The Vizio sharpness is a setting from 0 to 7. When fed a 1080i signal from a 1080i source, it seems to look best set at about 5, but there are minor differences from 0-7, actually. If I keep the sharpness set to 5 and feed it a 720p signal (from the same original 1080i source, by setting the DVR output to 720p), that looks a bit over-enhanced, and 4 is the best setting (so ironically, 720p is sharper, at an equivalent setting, than 1080i). Settings above 5 show increasingly-high levels of over-enhancement, and 7 is so cartoony as to be unwatchable.

    So try all settings and choose for yourself.
     
  9. Dec 7, 2009 #9 of 27
    Mike Bertelson

    Mike Bertelson 6EQUJ5 WOW! Staff Member Super Moderator DBSTalk Club

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    You are correct.

    From the HD DVR+ manual:

    "In Native mode, the receiver automatically adjusts resolutions to match the resolution of individual TV programs as they are tuned."

    Per the manual, it doesn’t matter what resolutions you have checked. In Native mode what ever the original program format is received, is what gets passed.

    Mike
     
  10. ccsoftball7

    ccsoftball7 Godfather

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    Then the manual is wrong. You must check each resolution you wish to pass and have native on.
     
  11. Mike Bertelson

    Mike Bertelson 6EQUJ5 WOW! Staff Member Super Moderator DBSTalk Club

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    And there it is. Not an opinion; not a line out of the manual but direct observation. It didn't take very long for the response(quicker than I thought). :)

    This is one of those situations where what is assumed or per the manual is wrong.

    This has been covered quite a few times before and each time it's determined that what is passed is only what is checked. By both the LED on the front of the receiver and what the TV says it's receiving. :D

    Mike
     
  12. RobertE

    RobertE New Member

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    ccsotball7 is correct. If you only have 1 resolution selected in the setup, the HR will only send that resolution. As far as it's concerned it's the only available resolution on the tv, so thats what it sends.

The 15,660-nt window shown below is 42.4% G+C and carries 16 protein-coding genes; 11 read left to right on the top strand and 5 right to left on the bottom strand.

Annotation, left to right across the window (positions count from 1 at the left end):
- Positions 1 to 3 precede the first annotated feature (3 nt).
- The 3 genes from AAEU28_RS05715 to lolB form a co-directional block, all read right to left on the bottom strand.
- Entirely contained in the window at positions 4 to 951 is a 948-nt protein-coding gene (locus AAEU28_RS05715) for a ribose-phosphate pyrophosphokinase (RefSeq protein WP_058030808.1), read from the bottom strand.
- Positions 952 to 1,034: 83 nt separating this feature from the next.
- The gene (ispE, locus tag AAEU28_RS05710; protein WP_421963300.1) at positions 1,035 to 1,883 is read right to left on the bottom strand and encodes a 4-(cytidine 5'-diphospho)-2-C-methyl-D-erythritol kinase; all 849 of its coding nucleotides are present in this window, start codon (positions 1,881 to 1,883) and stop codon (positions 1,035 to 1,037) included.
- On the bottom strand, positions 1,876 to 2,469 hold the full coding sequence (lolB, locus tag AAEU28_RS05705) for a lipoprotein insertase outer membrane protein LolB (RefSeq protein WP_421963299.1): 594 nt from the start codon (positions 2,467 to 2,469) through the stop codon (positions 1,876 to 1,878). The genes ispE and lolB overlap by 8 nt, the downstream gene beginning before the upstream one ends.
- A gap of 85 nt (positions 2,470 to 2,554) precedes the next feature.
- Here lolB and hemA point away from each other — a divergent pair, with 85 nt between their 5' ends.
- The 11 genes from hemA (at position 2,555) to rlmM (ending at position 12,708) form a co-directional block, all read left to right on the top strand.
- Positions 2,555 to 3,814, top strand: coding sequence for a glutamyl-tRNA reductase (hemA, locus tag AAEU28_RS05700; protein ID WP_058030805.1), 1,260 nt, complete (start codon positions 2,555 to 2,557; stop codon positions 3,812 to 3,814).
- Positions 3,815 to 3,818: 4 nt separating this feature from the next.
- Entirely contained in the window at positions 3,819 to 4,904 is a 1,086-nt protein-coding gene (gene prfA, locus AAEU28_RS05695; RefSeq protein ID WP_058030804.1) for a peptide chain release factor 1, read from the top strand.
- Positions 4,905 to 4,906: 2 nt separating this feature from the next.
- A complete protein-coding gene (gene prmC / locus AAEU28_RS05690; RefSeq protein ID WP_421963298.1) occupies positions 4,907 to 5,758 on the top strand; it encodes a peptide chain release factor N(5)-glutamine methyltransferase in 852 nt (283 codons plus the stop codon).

13. MountainMan10

    MountainMan10 Icon

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    You also need to change the channel after changing the selected resolutions.

    If you have only 720 selected and it is sending 720 to the tv and you then select 1080i it will continue to send 720 until you change the channel.

    Best was to test is to press the button on the front panel to switch the mode. Most TV's will display the new mode briefly.
     
  14. CHaynes112

    CHaynes112 AllStar

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    Thanks to everyone for their input... I really appreciate it.
     
  15. DogLover

    DogLover Hall Of Fame

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    And this is a really good function for some of us. My old DLP will not accept 480i over HDMI or component. It will also not accept 720p at all. Even if I use native on, I don't want it to ever send those resolutions because the TV will just display "unsupported signal".
     
  16. TomCat

    TomCat Broadcast Engineer

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    I guess that actually makes sense, as if you had a display that had a problem with one resolution or another, that would make "native on" fairly impractical for that user. The ability to prevent certain resolutions would allow them to use it with a finicky display like that.

    This is not the first time that the manual has been wrong (its almost as if it were written by certain DBSTalk posters! :rolleyes:). The manual also clearly states that HDMI has higher PQ than HD component, a myth that has been thoroughly debunked here many times.
     
  17. soloredd

    soloredd Legend

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    On my 720p plasma, I've found Native OFF and enabling ONLY 720p gives the best picture for both HD/SD. Channel changes are quick, no need to convert anything as the signal is always 720p (or so I assume).
     
  18. David MacLeod

    David MacLeod New Member

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    on my 2 1080 sets I've messed with all settings a lot and never see any difference. so I leave native on with res at 1080 only due to not having to play with format options.
     
  19. sptrout

    sptrout AllStar

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    Kind of off topic, but - - Is there ever a reason to have 480P selected since there are no sources in that format? I think I remember reading a long time ago that a few TVs were built using that format, but if that was correct at one time, it is no longer.

    In my case (with a 1080P TV) I have native "on" but only have 720P & 1080i as the compatible formats. I think (a question) that this is the best for me since 1) we seldom watch any SD material, and 2) it reduces switching time (because I have only two possible formats selected). Does this seem correct?
     
  20. veryoldschool

    veryoldschool Lifetime Achiever Staff Member Super Moderator DBSTalk Club

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    "Correct" comes down to what you like.
    480p is there because some TVs don't handle 480i over HDMI.